• United States

Two reasons why cable companies would oppose Internet neutrality

Feb 27, 20062 mins

* Cable companies and the 'Net neutrality question

In responding to our last few newsletters covering Internet neutrality, one reader asked us why a cable company (multicable system operators) would oppose ‘Net neutrality. He believes that MSOs should hold the same position as a Verizon or an AT&T.

We suggest there may be two reasons for MSOs to support ‘Net neutrality: a technical reason and a marketing reason. First the technical reason: cable providers typically lag traditional telcos when it comes to deploying QoS enforcement at every possible point in the network.

For example, traditional telcos built out their ATM and are now completing their MPLS backbones. Both ATM and MPLS offer multiple classes of service. Furthermore, the carriers have had more experience in offering differentiated classes of service with multiple product offerings and they have done so on an end-to-end basis. Telcos are quite experienced at using Layer 2 and Layer 3 protocols to differentiate service on a per-flow basis.

On the other hand, while some cable operators have deployed QoS-capable backbones, they don’t necessarily have the homogenous QoS enforcement points from end-to-end on their nationwide networks when compared to the telco networks. However, as the cable operators upgrade their end-to-end data capabilities, the telcos’ network advantage may be minimized.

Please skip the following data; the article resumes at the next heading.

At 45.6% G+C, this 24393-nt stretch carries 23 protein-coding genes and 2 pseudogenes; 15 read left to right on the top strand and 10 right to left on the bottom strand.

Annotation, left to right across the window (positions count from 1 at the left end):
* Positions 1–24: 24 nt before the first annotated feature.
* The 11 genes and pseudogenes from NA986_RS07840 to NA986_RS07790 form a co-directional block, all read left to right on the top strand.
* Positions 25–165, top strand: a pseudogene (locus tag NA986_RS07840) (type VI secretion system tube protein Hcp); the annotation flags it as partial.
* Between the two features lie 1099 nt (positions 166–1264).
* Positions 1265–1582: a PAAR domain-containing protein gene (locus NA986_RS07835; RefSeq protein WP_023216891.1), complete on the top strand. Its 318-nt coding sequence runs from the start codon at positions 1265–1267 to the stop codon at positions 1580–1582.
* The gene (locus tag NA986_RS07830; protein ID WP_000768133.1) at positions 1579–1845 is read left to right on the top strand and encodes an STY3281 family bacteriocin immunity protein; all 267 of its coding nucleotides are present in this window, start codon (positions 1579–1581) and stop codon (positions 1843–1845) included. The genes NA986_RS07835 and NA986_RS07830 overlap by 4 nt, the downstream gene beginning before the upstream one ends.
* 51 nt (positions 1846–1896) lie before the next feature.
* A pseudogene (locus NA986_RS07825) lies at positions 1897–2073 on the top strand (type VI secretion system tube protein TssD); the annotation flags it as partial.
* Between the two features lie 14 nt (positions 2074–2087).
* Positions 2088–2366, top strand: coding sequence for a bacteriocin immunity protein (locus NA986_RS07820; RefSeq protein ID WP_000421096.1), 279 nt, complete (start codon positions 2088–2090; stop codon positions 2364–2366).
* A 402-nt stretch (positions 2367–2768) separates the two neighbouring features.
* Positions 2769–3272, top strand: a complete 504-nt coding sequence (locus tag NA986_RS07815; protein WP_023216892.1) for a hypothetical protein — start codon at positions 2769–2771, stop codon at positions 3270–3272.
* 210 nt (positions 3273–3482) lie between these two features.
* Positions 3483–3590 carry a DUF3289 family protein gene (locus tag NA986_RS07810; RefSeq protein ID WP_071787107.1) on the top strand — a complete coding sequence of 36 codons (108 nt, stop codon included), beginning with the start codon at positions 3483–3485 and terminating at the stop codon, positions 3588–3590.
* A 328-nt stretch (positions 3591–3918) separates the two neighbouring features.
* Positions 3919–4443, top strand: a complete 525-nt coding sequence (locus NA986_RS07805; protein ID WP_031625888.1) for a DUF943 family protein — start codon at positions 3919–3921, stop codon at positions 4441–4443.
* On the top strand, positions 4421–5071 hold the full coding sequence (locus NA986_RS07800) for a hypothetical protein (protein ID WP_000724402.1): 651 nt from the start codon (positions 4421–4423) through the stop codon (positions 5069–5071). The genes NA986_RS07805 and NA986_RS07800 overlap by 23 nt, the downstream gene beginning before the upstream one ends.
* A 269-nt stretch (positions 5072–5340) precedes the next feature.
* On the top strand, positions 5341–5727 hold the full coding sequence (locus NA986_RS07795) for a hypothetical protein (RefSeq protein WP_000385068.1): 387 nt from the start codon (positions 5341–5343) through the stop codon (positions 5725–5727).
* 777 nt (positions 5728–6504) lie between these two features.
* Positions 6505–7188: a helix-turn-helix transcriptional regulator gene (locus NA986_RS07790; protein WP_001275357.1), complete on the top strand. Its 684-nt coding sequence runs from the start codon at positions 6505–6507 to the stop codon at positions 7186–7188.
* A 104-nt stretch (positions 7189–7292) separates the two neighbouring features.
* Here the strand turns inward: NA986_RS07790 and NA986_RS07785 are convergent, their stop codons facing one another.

The other reason cable companies may take a different view is because they have traditionally offered higher speed access to the Internet vs. DSL-based providers. Consequently, the cable companies have had a higher revenue rate per user for data access than local phone companies. So the cable companies’ strategic market advantage has been their cable modems’ higher speeds vs. DSL. However, as AT&T and Verizon move forward with their respective upgrades to offer higher bandwidth speeds, the cable marketing advantage may be minimized.

So the bottom line… If the technical reasons and the marketing reasons for a public policy position become increasingly blurred, maybe one day the cable operators will be changing their tune on ‘Net neutrality – especially if the telcos start to make real money by charging for preferential traffic handling.